New buildings and renovations are signs of improving economic conditions. Here in Chicago and across the country, formerly wary investors are beginning to re-enter the residential and commercial real estate markets and offering infusions of money and life into otherwise depressed communities. For many, seeing cranes and other construction-related equipment begin to rise across their cities' skylines are a sign that changes are on their way.
While it can be exciting to watch neighborhood blocks suddenly transform below the curtains of construction netting and scaffolding, many dangers exist when large structures are built and demolished. When something goes wrong during a construction project, construction workers and innocent bystanders can be harmed.
A recent construction accident made national news when a building demolition projected collapsed on an adjacent building and crushed many people inside the secondary structure. Six people were killed in the incident and more than a dozen more people suffered construction injuries. A crane operator working on the project has been charged with involuntary manslaughter of the deceased individuals and was also found to have marijuana in his system at the time of the accident.
Some individuals who survived the accident have retained lawyers to represent their legal interests in recovering for their injuries. Attorneys for the injured victims have stated that the victims intend to sue the owners of the under-demolition building as well as the company responsible for the demolition project in civil lawsuits.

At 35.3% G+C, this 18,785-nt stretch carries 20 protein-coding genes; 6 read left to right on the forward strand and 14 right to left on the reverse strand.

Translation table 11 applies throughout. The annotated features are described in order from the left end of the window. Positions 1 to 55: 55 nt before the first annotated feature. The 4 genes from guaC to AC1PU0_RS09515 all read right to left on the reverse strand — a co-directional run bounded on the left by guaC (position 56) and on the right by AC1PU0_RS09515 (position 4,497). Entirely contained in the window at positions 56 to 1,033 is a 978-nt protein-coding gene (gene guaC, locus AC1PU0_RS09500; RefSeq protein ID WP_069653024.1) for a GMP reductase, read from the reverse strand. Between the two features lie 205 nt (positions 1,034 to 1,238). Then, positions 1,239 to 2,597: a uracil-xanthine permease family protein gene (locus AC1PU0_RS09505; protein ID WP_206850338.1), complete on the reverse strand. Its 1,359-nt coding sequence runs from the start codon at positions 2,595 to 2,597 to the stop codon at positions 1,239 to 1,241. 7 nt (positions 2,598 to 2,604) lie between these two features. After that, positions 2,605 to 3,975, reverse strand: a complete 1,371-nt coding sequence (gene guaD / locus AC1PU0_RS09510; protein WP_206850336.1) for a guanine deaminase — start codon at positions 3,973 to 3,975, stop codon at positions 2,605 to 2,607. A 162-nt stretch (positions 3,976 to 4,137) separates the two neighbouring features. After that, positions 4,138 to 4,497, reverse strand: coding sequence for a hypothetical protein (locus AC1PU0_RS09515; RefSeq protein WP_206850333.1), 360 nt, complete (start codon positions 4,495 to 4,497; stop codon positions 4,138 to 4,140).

While the actions of the arrested construction worker may have directly caused the building collapse, but for the involvement of the building owners and demolition construction company that worker would not have been working at that site. Legal professionals can help construction accident victims determine which parties to sue for the recovery of medical expenses and other losses, and while such accidents may precipitate changes in the laws under which construction companies operate, lawyers can help victims enforce the laws that hold responsible parties accountable.
Source: Chicago Tribune, "Crane operator charged with manslaughter in Philadelphia building collapse," David Warner, June 9, 2013